Google's goal is to organize the world's information, of which geospatial is just one type and not really so special, as Jack Pellicci then of Oracle, has been advancing for many years. Ed emphasized the the importance of access to data by paraphrasing the well-known movie adage, if you build it, they will not necessarily come. In the case of spatial data infrastructure (SDI), a lot of this data has been available for a long time, but without access it has sat on shelves gathering dust. Data creation is not information use and the focus on data creation has obscured the importance of analysis and visualization, and above all access. Fortunately, the global information infrastructure already exists to enable this to happen in the form of the Web, which Google used to fundamentally change the way the world accesses spatial data.
Web access to micro data
He then gave an example of being able to access information about one if his favourite pubs in London by a single click, and said that we should be able to access information about individual items of infrastructure, whether a utility pole, power transformer, or water valve in the same way. Fundamentally this is the internet of things where everything has an internet address or URI. He gave another example, accessing information about a particular property parcel in Nanaimo, BC with a single click, which is also a good example of how the web allows you to visualize the same data in different ways.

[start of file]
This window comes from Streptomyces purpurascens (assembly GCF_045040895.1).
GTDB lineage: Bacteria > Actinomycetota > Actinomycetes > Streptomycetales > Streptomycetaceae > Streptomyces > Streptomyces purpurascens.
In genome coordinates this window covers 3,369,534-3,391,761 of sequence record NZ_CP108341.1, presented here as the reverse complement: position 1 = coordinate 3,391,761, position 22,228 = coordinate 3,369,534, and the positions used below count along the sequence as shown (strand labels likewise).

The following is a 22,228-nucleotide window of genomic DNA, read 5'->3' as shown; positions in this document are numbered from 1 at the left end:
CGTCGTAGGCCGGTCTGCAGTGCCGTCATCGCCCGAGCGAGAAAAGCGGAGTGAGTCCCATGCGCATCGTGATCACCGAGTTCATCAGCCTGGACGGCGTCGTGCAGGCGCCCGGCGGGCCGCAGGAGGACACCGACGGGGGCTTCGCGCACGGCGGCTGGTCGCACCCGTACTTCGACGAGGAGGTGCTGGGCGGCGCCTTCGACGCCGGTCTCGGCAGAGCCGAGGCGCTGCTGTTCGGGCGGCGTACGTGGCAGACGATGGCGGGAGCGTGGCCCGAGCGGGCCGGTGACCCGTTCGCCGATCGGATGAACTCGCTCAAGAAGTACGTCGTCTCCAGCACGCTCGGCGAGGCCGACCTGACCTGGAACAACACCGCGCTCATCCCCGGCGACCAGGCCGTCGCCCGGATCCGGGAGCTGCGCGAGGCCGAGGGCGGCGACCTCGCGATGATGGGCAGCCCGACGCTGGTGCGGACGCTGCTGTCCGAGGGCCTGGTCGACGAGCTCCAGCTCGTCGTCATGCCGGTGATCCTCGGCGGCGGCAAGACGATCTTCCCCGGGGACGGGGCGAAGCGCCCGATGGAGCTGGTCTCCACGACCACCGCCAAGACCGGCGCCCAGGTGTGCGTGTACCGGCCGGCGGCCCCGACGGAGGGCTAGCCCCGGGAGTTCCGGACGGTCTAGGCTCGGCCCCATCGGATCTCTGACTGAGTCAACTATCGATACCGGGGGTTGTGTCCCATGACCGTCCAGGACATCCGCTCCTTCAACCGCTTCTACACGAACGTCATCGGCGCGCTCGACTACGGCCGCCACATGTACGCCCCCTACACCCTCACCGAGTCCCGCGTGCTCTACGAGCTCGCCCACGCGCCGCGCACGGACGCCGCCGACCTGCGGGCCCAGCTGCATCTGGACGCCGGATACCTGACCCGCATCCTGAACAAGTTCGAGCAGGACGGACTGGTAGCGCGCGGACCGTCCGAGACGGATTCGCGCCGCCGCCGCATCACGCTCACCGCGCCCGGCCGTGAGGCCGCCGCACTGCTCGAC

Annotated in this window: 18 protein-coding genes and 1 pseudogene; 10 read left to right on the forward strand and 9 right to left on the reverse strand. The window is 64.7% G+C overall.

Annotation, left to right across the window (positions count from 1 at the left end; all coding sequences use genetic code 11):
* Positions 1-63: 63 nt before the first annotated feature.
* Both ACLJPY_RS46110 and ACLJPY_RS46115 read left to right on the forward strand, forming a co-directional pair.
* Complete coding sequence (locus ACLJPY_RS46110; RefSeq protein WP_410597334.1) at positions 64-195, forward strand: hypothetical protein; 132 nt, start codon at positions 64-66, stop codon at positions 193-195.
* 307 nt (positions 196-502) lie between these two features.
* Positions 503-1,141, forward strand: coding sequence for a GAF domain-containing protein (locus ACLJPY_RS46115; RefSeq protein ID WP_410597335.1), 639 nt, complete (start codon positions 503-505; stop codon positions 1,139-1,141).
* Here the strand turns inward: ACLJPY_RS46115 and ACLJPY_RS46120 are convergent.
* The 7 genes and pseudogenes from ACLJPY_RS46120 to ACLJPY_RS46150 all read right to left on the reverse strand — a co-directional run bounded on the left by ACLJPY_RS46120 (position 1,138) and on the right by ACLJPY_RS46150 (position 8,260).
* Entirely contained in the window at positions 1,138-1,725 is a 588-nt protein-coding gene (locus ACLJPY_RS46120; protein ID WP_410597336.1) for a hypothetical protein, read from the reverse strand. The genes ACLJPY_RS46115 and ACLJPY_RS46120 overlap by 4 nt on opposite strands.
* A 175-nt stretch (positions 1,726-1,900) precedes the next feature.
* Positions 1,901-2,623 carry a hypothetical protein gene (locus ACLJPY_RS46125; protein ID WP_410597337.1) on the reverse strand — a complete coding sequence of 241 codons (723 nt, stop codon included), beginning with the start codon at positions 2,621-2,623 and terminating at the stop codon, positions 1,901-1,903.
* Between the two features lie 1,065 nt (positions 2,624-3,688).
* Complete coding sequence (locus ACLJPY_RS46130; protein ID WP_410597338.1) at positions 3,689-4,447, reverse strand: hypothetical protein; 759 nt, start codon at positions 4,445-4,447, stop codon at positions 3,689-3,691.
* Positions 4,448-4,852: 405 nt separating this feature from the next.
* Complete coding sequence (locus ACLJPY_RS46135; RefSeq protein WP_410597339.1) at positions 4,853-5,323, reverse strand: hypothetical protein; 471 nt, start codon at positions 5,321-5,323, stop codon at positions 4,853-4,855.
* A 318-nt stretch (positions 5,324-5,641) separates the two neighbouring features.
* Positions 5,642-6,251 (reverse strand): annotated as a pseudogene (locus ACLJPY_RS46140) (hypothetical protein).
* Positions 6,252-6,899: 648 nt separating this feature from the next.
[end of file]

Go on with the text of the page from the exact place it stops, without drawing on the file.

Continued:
He also made the case for adding more structure to the web, as a way of making the information you retrieve on the web more meaningful. Many sites are generated from structured data, typically stored in databases. When this data is formatted into HTML, it becomes very difficult to recover the original structured data, but many applications, especially search engines, can benefit greatly from direct access to this structured data. One way to do this is to use a standard set of html tags, defining schemas, that you can use to markup web pages in ways recognized by major search providers.